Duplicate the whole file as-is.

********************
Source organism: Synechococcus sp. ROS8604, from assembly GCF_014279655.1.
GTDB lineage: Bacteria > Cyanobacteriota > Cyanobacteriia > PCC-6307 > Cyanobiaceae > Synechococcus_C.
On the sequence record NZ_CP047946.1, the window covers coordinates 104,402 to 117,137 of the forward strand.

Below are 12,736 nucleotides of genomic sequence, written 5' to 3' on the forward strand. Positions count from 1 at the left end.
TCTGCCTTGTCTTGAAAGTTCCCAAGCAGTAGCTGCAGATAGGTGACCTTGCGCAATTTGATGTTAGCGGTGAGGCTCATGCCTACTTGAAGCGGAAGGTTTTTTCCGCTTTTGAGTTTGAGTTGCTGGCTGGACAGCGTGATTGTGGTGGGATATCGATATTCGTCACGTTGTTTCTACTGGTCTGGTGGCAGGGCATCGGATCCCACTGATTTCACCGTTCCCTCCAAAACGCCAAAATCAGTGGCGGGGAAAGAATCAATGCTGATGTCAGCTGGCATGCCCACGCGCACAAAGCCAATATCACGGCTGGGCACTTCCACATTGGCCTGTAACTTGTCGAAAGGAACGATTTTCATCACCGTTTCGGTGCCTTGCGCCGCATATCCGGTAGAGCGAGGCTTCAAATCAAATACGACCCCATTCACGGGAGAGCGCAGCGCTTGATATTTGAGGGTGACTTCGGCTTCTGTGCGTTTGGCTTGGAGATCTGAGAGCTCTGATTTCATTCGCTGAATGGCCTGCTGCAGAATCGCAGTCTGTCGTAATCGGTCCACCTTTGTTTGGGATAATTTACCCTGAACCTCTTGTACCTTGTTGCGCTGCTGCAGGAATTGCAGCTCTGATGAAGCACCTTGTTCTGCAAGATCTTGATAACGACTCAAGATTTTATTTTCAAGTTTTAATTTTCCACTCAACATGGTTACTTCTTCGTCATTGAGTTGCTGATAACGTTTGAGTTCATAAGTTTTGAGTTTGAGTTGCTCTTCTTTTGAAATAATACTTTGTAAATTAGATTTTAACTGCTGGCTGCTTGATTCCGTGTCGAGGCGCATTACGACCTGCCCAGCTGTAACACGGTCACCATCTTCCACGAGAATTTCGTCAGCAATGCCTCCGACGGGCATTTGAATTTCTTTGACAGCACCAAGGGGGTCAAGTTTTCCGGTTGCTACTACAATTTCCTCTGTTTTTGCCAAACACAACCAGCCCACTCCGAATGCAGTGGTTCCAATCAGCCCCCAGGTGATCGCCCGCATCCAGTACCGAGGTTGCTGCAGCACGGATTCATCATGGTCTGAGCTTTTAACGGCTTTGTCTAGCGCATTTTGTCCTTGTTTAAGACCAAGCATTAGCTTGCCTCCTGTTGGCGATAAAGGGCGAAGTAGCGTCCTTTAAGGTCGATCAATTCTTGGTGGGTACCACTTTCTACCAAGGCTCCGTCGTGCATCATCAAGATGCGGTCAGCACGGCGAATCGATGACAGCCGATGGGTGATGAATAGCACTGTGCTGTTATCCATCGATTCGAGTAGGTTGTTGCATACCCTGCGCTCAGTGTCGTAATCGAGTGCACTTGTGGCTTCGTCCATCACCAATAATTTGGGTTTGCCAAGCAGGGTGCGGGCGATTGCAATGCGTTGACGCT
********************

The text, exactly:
Source organism: Synechococcus sp. ROS8604, from assembly GCF_014279655.1.
GTDB lineage: Bacteria > Cyanobacteriota > Cyanobacteriia > PCC-6307 > Cyanobiaceae > Synechococcus_C.
On the sequence record NZ_CP047946.1, the window covers coordinates 104,402 to 117,137 of the forward strand.

Below are 12,736 nucleotides of genomic sequence, written 5' to 3' on the forward strand. Positions count from 1 at the left end.
TCTGCCTTGTCTTGAAAGTTCCCAAGCAGTAGCTGCAGATAGGTGACCTTGCGCAATTTGATGTTAGCGGTGAGGCTCATGCCTACTTGAAGCGGAAGGTTTTTTCCGCTTTTGAGTTTGAGTTGCTGGCTGGACAGCGTGATTGTGGTGGGATATCGATATTCGTCACGTTGTTTCTACTGGTCTGGTGGCAGGGCATCGGATCCCACTGATTTCACCGTTCCCTCCAAAACGCCAAAATCAGTGGCGGGGAAAGAATCAATGCTGATGTCAGCTGGCATGCCCACGCGCACAAAGCCAATATCACGGCTGGGCACTTCCACATTGGCCTGTAACTTGTCGAAAGGAACGATTTTCATCACCGTTTCGGTGCCTTGCGCCGCATATCCGGTAGAGCGAGGCTTCAAATCAAATACGACCCCATTCACGGGAGAGCGCAGCGCTTGATATTTGAGGGTGACTTCGGCTTCTGTGCGTTTGGCTTGGAGATCTGAGAGCTCTGATTTCATTCGCTGAATGGCCTGCTGCAGAATCGCAGTCTGTCGTAATCGGTCCACCTTTGTTTGGGATAATTTACCCTGAACCTCTTGTACCTTGTTGCGCTGCTGCAGGAATTGCAGCTCTGATGAAGCACCTTGTTCTGCAAGATCTTGATAACGACTCAAGATTTTATTTTCAAGTTTTAATTTTCCACTCAACATGGTTACTTCTTCGTCATTGAGTTGCTGATAACGTTTGAGTTCATAAGTTTTGAGTTTGAGTTGCTCTTCTTTTGAAATAATACTTTGTAAATTAGATTTTAACTGCTGGCTGCTTGATTCCGTGTCGAGGCGCATTACGACCTGCCCAGCTGTAACACGGTCACCATCTTCCACGAGAATTTCGTCAGCAATGCCTCCGACGGGCATTTGAATTTCTTTGACAGCACCAAGGGGGTCAAGTTTTCCGGTTGCTACTACAATTTCCTCTGTTTTTGCCAAACACAACCAGCCCACTCCGAATGCAGTGGTTCCAATCAGCCCCCAGGTGATCGCCCGCATCCAGTACCGAGGTTGCTGCAGCACGGATTCATCATGGTCTGAGCTTTTAACGGCTTTGTCTAGCGCATTTTGTCCTTGTTTAAGACCAAGCATTAGCTTGCCTCCTGTTGGCGATAAAGGGCGAAGTAGCGTCCTTTAAGGTCGATCAATTCTTGGTGGGTACCACTTTCTACCAAGGCTCCGTCGTGCATCATCAAGATGCGGTCAGCACGGCGAATCGATGACAGCCGATGGGTGATGAATAGCACTGTGCTGTTATCCATCGATTCGAGTAGGTTGTTGCATACCCTGCGCTCAGTGTCGTAATCGAGTGCACTTGTGGCTTCGTCCATCACCAATAATTTGGGTTTGCCAAGCAGGGTGCGGGCGATTGCAATGCGTTGACGCT